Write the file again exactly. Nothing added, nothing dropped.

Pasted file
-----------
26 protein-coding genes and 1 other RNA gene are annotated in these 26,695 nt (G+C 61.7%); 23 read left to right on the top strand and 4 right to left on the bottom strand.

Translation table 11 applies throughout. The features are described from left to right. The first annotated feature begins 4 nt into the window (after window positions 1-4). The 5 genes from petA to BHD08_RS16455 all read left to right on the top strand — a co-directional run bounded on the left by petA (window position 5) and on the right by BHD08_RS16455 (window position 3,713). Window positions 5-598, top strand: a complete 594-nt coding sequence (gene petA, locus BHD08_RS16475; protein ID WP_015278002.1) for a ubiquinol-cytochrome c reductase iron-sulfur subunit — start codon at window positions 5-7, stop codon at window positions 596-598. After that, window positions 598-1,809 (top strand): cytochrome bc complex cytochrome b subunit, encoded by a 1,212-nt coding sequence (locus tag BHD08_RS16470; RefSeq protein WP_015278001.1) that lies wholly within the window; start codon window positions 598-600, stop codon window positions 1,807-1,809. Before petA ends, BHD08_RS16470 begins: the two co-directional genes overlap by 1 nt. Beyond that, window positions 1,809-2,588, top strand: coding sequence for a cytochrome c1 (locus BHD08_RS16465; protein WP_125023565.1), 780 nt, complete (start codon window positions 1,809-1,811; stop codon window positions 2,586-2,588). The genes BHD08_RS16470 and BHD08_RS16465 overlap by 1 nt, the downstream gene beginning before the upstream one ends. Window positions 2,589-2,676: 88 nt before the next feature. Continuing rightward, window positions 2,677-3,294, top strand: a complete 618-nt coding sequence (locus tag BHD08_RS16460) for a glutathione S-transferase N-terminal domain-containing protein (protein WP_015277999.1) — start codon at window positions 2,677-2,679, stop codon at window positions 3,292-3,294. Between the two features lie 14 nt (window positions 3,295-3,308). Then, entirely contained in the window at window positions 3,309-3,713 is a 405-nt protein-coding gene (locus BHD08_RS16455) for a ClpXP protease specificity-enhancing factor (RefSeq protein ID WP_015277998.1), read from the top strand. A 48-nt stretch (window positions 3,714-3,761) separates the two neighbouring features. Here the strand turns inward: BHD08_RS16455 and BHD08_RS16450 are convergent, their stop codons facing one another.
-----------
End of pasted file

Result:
26 protein-coding genes and 1 other RNA gene are annotated in these 26,695 nt (G+C 61.7%); 23 read left to right on the top strand and 4 right to left on the bottom strand.

Translation table 11 applies throughout. The features are described from left to right. The first annotated feature begins 4 nt into the window (after window positions 1-4). The 5 genes from petA to BHD08_RS16455 all read left to right on the top strand — a co-directional run bounded on the left by petA (window position 5) and on the right by BHD08_RS16455 (window position 3,713). Window positions 5-598, top strand: a complete 594-nt coding sequence (gene petA, locus BHD08_RS16475; protein ID WP_015278002.1) for a ubiquinol-cytochrome c reductase iron-sulfur subunit — start codon at window positions 5-7, stop codon at window positions 596-598. After that, window positions 598-1,809 (top strand): cytochrome bc complex cytochrome b subunit, encoded by a 1,212-nt coding sequence (locus tag BHD08_RS16470; RefSeq protein WP_015278001.1) that lies wholly within the window; start codon window positions 598-600, stop codon window positions 1,807-1,809. Before petA ends, BHD08_RS16470 begins: the two co-directional genes overlap by 1 nt. Beyond that, window positions 1,809-2,588, top strand: coding sequence for a cytochrome c1 (locus BHD08_RS16465; protein WP_125023565.1), 780 nt, complete (start codon window positions 1,809-1,811; stop codon window positions 2,586-2,588). The genes BHD08_RS16470 and BHD08_RS16465 overlap by 1 nt, the downstream gene beginning before the upstream one ends. Window positions 2,589-2,676: 88 nt before the next feature. Continuing rightward, window positions 2,677-3,294, top strand: a complete 618-nt coding sequence (locus tag BHD08_RS16460) for a glutathione S-transferase N-terminal domain-containing protein (protein WP_015277999.1) — start codon at window positions 2,677-2,679, stop codon at window positions 3,292-3,294. Between the two features lie 14 nt (window positions 3,295-3,308). Then, entirely contained in the window at window positions 3,309-3,713 is a 405-nt protein-coding gene (locus BHD08_RS16455) for a ClpXP protease specificity-enhancing factor (RefSeq protein ID WP_015277998.1), read from the top strand. A 48-nt stretch (window positions 3,714-3,761) separates the two neighbouring features. Here the strand turns inward: BHD08_RS16455 and BHD08_RS16450 are convergent, their stop codons facing one another.